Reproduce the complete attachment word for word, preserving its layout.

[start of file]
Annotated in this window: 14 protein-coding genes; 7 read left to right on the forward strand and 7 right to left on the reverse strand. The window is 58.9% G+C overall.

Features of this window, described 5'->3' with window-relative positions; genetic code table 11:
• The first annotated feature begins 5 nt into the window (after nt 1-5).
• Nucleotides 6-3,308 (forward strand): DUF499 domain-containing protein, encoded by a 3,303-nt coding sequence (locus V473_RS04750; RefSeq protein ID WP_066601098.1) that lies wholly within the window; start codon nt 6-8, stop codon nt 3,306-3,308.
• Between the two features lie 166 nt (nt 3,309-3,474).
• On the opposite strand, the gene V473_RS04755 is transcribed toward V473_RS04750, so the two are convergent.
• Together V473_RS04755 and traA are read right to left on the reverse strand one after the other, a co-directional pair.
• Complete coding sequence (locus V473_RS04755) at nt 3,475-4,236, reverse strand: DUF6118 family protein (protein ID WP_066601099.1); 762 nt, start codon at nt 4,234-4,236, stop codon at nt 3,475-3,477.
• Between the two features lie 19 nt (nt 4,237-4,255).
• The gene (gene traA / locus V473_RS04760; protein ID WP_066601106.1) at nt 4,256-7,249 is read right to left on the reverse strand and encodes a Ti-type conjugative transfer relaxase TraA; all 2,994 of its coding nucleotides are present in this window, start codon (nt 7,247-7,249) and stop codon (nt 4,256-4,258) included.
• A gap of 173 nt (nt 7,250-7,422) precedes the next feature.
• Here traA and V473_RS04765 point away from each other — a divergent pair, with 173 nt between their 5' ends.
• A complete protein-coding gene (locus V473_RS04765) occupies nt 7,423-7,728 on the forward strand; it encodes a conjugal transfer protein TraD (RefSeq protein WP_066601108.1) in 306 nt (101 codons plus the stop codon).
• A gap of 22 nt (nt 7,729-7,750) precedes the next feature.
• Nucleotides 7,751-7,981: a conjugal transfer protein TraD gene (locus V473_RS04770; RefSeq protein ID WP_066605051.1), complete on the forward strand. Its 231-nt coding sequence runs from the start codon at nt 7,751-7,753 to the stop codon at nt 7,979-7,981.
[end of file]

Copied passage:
Annotated in this window: 14 protein-coding genes; 7 read left to right on the forward strand and 7 right to left on the reverse strand. The window is 58.9% G+C overall.

Features of this window, described 5'->3' with window-relative positions; genetic code table 11:
• The first annotated feature begins 5 nt into the window (after nt 1-5).
• Nucleotides 6-3,308 (forward strand): DUF499 domain-containing protein, encoded by a 3,303-nt coding sequence (locus V473_RS04750; RefSeq protein ID WP_066601098.1) that lies wholly within the window; start codon nt 6-8, stop codon nt 3,306-3,308.
• Between the two features lie 166 nt (nt 3,309-3,474).
• On the opposite strand, the gene V473_RS04755 is transcribed toward V473_RS04750, so the two are convergent.
• Together V473_RS04755 and traA are read right to left on the reverse strand one after the other, a co-directional pair.
• Complete coding sequence (locus V473_RS04755) at nt 3,475-4,236, reverse strand: DUF6118 family protein (protein ID WP_066601099.1); 762 nt, start codon at nt 4,234-4,236, stop codon at nt 3,475-3,477.
• Between the two features lie 19 nt (nt 4,237-4,255).
• The gene (gene traA / locus V473_RS04760; protein ID WP_066601106.1) at nt 4,256-7,249 is read right to left on the reverse strand and encodes a Ti-type conjugative transfer relaxase TraA; all 2,994 of its coding nucleotides are present in this window, start codon (nt 7,247-7,249) and stop codon (nt 4,256-4,258) included.
• A gap of 173 nt (nt 7,250-7,422) precedes the next feature.
• Here traA and V473_RS04765 point away from each other — a divergent pair, with 173 nt between their 5' ends.
• A complete protein-coding gene (locus V473_RS04765) occupies nt 7,423-7,728 on the forward strand; it encodes a conjugal transfer protein TraD (RefSeq protein WP_066601108.1) in 306 nt (101 codons plus the stop codon).
• A gap of 22 nt (nt 7,729-7,750) precedes the next feature.
• Nucleotides 7,751-7,981: a conjugal transfer protein TraD gene (locus V473_RS04770; RefSeq protein ID WP_066605051.1), complete on the forward strand. Its 231-nt coding sequence runs from the start codon at nt 7,751-7,753 to the stop codon at nt 7,979-7,981.